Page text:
That’s my rant. Goodnight.

Opinions expressed on the editorial pages are not necessarily those of WSN, and our publication of opinions is not an endorsement of them.

Email WSN Staff at [email protected].

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About the Contributors
Ishaan Parmar
Ishaan Parmar, Deputy News Editor
Ishaan Parmar is a Tisch first-year studying Film & Television. He enjoys highs-and-lows during pitch meetings and making fun of his news editor, Victor. He joined WSN to get away from the oversized nicotine cartridge that is the Tisch building. Ishaan is from Los Altos, California, a small town 40 minutes south of San Francisco. He loves watching baseball and Gordon Ramsay videos at the end of the day to relax.
Abby Hofstetter
Abby Hofstetter, Managing Editor
Abby is a CAS junior studying History, Creative Writing and probably something else. She's from Long Island, but please don't bring that up. If you need her, you can find her discussing the third season of Glee or why olives should be banned from consumption. Contact her for a terrible time.
Sakshi Venkatraman
Sakshi Venkatraman, Editor-in-Chief
Sakshi Venkatraman is a junior in CAS majoring in Politics and minoring in Spanish and Journalism. She hails from the sunny state of Texas, so she's still mesmerized every time it snows in New York City. She has been passionate about journalism for more years than she can remember and loves everything from writing to tweeting to podcasting. When she's not in the newsroom, she's reading, listening to Planet Money or scouring thrift stores for hidden treasures. Follow her on Twitter @sakshi_saroja.
Melanie Pineda
Melanie Pineda, Opinion Editor
Melanie Pineda is one of the Opinion Editors for WSN. She is a junior in CAS double majoring in Journalism and Latin American Studies. She enjoys going on long rampages about her dog because, well, he’s a good boy. Her hobbies include pretending to have it all together, discussing social justice issues and making obscure Vine (RIP) references. She is more often than not seen calling her mom about everything and anything and drinking absurd amounts of coffee. Follow her on Twitter @meiabean.
Ethan Zack
Ethan Zack, Deputy Managing Editor
Ethan is a junior in CAS majoring in Journalism and History. When he's not stumbling through an endless stream of Zoom classes, he's doing fun and cool things like reading the Wikipedia plot summaries of horror movies because he's too scared to actually watch them or making yet another three-song playlist that he will literally never touch again, ever. He's most active on Twitter (@ethanzack), so feel free to reach out with any spicy takes.
Alexandria Johnson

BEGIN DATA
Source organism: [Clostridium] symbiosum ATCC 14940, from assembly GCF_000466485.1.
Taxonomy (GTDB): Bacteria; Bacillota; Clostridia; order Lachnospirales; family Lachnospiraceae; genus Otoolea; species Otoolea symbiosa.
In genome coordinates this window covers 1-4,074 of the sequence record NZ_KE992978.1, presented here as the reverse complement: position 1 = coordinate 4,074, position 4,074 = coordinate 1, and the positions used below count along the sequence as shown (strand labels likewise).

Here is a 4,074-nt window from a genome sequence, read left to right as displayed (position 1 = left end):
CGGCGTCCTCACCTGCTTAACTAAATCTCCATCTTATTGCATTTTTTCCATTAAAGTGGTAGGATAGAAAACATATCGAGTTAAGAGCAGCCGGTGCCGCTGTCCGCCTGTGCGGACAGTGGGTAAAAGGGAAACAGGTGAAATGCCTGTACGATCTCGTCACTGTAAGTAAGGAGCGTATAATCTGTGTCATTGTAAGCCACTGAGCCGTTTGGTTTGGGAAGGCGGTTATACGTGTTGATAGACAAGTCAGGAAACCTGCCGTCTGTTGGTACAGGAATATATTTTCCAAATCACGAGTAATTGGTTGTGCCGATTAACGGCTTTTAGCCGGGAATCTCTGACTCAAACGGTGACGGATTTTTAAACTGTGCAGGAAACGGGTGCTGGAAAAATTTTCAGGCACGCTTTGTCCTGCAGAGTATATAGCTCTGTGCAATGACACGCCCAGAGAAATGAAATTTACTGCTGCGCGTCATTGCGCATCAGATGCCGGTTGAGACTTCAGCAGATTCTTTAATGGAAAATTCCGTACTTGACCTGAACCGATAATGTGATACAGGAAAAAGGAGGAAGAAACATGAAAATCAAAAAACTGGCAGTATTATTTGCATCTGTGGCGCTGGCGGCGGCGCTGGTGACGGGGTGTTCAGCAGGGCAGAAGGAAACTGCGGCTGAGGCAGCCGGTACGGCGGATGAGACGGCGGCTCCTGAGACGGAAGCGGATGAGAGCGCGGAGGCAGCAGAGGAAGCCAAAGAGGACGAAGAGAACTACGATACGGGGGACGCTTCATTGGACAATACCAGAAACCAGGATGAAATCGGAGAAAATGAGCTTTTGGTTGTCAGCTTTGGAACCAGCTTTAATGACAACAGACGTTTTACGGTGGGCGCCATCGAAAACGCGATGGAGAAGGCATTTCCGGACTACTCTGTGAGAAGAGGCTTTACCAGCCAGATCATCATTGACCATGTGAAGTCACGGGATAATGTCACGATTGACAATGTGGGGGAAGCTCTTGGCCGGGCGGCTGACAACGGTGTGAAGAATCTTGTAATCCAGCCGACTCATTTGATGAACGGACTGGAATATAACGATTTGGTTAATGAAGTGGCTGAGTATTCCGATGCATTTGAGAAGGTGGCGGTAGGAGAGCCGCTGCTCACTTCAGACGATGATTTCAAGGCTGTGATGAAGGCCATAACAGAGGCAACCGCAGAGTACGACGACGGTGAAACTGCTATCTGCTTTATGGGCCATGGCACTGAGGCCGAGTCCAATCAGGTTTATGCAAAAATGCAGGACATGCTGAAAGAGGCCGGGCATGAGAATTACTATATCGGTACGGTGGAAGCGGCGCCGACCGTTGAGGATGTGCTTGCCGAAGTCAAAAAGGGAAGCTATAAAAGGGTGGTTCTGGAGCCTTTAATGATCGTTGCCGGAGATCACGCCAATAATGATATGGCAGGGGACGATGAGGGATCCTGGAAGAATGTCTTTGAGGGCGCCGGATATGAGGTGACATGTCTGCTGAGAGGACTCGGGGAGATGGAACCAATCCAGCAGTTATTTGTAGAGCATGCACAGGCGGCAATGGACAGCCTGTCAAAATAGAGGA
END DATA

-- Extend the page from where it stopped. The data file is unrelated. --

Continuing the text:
Alexandria Johnson, Editor-in-Chief
Alex is a senior double-majoring in Journalism and Public Policy. She is a New York native (representing Queens!), and she loves to talk about how songs have gotten shorter recently, trying to meet her celebrity crush (she'll never tell) and her passion for painting album covers. She's definitely NOT a professional artist, but it helps her pass the time. Follow her on IG and Twitter @a_johnson_2021.
Fareid El Gafy
Fareid El Gafy, Film Editor
Fareid is a senior at Tisch double majoring in Film & TV and Politics. He’s half-Egyptian and half-British which is pretty neat, if he does say so himself, but that’s where the neat stuff ends. Hit him up if you know Jake and Amir or don’t and want to throw down. Alternatively, Fareid can talk for a solid hour about the importance of insects to human culture or find any country on a map and pretend to know something about it. Fareid spends very little time outside. That’s why he writes for the newspaper. What’s everyone else’s excuse?
Mandie Montes
Mandie Montes, Under the Arch Managing Editor
Mandie Montes is a senior double majoring in Journalism and Latino Studies with a minor in French. Yes, that's a mouthful, so try not to ask her about it, ever. She really doesn't know what else to include in this bio and unfortunately because we're in a pandemic, you won't be able to bump into her on the streets of New York. Guess you’ll just have to follow her @mandiemontes on Twitter/Instagram to meet her ~virtually~ and see what she's up to.
Sam Klein
Sam Klein, Managing Editor
Sam Klein is a junior majoring in journalism and environmental science. He is interested in sustainable, large-scale farming and fishing as well as global economic development in the agricultural sector; he also supports eating insects. Outside of WSN he runs on NYU's cross-country and track teams. During his free time he enjoys photography, traveling, coffee and being outdoors. You can check out his work at or on instagram @samkleinphotography.
Anna-Dmitry Muratova
Anna-Dmitry Muratova, Under the Arch Managing Editor
Finley  comes from Moscow, Russia! They're a junior studying Journalism and Environmental Studies and it's their fifth semester at WSN. Finley loves all things inclusive, sex. ed., ecology and advocacy for a whole bunch of stuff. They'd love to chat with you if you want to write for Under the Arch! Find them @veryawkwardfinley on Instagram. :-)